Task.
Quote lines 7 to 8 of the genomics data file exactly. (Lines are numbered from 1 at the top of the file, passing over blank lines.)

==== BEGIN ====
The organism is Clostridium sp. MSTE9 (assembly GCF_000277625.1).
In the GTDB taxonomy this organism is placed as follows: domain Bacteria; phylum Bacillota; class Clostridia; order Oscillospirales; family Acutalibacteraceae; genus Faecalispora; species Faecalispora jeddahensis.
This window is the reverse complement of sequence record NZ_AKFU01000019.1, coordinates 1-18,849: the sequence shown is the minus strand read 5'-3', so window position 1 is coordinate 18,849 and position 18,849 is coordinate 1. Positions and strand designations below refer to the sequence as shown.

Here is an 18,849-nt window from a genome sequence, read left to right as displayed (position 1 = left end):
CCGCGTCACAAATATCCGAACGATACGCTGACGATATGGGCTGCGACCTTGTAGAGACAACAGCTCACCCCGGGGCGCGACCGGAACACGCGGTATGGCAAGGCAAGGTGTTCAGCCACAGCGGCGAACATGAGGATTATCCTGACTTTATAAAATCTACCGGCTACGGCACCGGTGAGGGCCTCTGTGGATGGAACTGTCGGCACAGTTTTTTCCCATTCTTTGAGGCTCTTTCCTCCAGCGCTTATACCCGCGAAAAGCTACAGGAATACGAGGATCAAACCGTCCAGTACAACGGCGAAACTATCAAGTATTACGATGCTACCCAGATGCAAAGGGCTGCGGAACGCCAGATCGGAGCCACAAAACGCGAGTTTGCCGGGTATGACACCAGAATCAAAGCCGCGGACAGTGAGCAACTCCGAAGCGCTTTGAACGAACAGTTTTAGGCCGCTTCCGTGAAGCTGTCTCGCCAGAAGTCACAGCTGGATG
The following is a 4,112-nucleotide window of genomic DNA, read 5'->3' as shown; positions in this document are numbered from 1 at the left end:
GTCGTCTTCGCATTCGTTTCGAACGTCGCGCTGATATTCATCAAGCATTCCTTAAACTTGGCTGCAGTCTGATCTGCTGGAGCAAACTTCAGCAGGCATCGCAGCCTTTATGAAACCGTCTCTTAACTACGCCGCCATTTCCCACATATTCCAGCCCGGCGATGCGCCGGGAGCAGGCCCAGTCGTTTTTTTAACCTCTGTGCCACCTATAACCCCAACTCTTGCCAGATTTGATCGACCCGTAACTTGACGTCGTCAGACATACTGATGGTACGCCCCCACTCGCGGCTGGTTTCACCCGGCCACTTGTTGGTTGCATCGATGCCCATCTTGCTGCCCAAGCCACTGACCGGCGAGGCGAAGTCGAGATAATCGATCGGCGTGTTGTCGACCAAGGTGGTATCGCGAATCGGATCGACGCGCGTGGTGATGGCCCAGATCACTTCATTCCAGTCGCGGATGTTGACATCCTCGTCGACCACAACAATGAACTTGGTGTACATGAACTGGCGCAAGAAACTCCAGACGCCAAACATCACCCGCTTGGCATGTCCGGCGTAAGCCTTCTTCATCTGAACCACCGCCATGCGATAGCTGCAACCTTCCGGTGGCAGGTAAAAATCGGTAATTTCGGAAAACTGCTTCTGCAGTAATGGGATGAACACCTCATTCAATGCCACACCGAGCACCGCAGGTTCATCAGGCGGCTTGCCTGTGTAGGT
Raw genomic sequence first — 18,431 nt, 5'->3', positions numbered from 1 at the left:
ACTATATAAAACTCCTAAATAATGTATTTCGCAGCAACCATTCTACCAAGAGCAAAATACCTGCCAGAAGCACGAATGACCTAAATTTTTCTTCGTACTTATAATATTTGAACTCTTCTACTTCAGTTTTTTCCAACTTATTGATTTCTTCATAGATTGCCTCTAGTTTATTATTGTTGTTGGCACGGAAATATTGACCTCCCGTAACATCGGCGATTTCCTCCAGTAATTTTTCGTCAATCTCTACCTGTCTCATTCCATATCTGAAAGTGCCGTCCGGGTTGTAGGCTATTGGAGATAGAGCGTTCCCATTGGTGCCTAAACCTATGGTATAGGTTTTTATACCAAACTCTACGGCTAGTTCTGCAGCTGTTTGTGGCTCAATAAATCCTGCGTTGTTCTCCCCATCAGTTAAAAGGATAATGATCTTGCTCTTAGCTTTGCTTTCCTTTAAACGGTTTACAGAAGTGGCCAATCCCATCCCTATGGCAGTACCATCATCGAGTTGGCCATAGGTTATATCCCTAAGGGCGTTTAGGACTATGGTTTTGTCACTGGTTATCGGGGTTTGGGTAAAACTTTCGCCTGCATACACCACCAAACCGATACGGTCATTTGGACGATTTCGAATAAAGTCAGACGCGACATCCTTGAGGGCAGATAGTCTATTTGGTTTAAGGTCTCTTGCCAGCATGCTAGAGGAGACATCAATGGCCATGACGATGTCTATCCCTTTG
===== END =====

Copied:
GTCGTCTTCGCATTCGTTTCGAACGTCGCGCTGATATTCATCAAGCATTCCTTAAACTTGGCTGCAGTCTGATCTGCTGGAGCAAACTTCAGCAGGCATCGCAGCCTTTATGAAACCGTCTCTTAACTACGCCGCCATTTCCCACATATTCCAGCCCGGCGATGCGCCGGGAGCAGGCCCAGTCGTTTTTTTAACCTCTGTGCCACCTATAACCCCAACTCTTGCCAGATTTGATCGACCCGTAACTTGACGTCGTCAGACATACTGATGGTACGCCCCCACTCGCGGCTGGTTTCACCCGGCCACTTGTTGGTTGCATCGATGCCCATCTTGCTGCCCAAGCCACTGACCGGCGAGGCGAAGTCGAGATAATCGATCGGCGTGTTGTCGACCAAGGTGGTATCGCGAATCGGATCGACGCGCGTGGTGATGGCCCAGATCACTTCATTCCAGTCGCGGATGTTGACATCCTCGTCGACCACAACAATGAACTTGGTGTACATGAACTGGCGCAAGAAACTCCAGACGCCAAACATCACCCGCTTGGCATGTCCGGCGTAAGCCTTCTTCATCTGAACCACCGCCATGCGATAGCTGCAACCTTCCGGTGGCAGGTAAAAATCGGTAATTTCGGAAAACTGCTTCTGCAGTAATGGGATGAACACCTCATTCAATGCCACACCGAGCACCGCAGGTTCATCAGGCGGCTTGCCTGTGTAGGT
Raw genomic sequence first — 18,431 nt, 5'->3', positions numbered from 1 at the left: